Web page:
There are a lot of icky bits in nose to tail cooking ~ starting with a whole (dead) animal. But if you’ve been reading this blog at all you know that the intricate and loving steps we take to properly cook animal proteins is a huge part of what we do. It flows from the pleasure we get from eating everything that comes our way, nose to tail (if they have one), which is measured by a relationship with animals based upon respectful dependence: eating animals after they’ve lived a good life honors and engenders the bio-dynamic precepts of farming we hold most dear.

This week’s dish started with a decidedly ungainly looking animal part, the tail of an Ox. Serpentine, mostly bone and sinew, this off-cut has surprisingly little meat. It took four days to render the tail into one of the most delicious dishes I've had all year (including a full day to let the flavors develop). Check it out:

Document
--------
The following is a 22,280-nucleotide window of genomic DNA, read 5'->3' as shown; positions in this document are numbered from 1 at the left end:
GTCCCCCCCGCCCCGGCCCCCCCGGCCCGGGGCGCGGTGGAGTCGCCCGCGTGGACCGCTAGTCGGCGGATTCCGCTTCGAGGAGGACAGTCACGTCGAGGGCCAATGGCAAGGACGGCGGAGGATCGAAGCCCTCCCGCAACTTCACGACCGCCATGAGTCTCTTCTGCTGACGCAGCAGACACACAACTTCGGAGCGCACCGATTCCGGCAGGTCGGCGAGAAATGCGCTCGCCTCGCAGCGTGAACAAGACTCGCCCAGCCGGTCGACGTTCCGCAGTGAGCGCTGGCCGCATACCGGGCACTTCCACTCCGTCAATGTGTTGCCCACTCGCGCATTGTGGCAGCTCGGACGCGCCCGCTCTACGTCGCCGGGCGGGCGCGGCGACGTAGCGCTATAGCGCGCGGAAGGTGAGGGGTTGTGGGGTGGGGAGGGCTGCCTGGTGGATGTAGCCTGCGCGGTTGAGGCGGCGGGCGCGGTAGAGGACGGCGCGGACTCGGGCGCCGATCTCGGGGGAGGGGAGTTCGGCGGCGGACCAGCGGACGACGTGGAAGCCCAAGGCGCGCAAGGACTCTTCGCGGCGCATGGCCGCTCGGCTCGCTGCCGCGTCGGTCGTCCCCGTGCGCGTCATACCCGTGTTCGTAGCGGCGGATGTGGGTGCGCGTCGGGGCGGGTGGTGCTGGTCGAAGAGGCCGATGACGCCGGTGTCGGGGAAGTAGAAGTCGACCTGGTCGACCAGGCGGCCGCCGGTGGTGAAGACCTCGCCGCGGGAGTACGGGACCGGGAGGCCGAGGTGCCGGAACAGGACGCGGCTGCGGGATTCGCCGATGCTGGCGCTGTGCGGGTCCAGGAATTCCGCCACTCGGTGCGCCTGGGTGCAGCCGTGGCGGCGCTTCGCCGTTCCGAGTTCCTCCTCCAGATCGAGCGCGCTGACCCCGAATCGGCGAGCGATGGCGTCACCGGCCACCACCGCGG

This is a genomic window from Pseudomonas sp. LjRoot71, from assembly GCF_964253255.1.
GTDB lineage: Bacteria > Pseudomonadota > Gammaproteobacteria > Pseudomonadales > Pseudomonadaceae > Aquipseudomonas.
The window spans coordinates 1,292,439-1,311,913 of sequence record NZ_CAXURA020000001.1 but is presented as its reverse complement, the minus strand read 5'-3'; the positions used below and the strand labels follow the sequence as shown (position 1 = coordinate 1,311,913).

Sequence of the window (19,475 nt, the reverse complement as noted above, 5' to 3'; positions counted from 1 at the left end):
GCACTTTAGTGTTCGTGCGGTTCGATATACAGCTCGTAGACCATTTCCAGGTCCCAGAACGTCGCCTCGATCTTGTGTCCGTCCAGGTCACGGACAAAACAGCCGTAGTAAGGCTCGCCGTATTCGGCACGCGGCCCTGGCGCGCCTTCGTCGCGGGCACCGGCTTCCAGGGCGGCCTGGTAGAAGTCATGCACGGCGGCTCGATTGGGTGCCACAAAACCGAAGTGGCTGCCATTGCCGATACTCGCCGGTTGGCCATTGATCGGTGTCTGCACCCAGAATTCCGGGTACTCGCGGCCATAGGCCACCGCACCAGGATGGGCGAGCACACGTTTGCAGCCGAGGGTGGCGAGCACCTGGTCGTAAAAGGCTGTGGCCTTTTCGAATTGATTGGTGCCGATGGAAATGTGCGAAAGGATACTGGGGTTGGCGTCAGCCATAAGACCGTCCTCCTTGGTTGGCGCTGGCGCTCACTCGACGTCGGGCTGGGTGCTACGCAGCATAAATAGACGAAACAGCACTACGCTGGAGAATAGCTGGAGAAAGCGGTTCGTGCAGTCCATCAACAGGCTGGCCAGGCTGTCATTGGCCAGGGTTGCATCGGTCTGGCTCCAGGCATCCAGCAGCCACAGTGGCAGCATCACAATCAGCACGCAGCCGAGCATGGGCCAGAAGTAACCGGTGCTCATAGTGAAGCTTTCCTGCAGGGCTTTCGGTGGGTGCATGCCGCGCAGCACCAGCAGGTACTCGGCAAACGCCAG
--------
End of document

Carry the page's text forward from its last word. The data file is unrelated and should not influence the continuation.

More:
From the brining of the tail overnight there followed protracted stages: mincing vegetables and roasting bones for the veal stock, flouring and searing off the Oxtail before adding it to an all day braise, straining and clarifying the stock and the finished sauce (six times that I counted), peeling, boiling, puréeing, forming, and deep frying the Yukon Golds for the tater tots, cracking and steaming the lobster claws, peeling, paring and cooking each vegetable for the final dish. Raw meat, grease, mounds of uncooked vegetables ~ there was not one vanity shot. The drying of chanterelles, which we do in the garden, was indeed pretty, but didn’t feel an essential part of the dish. The bi-product of the only truly dramatic moment ~ Chef pouring a magnum of red wine over the meat and vegetables and igniting them, the room exploding in a foresty, primal smoke that stroked a curious longing in me ~ was a smell.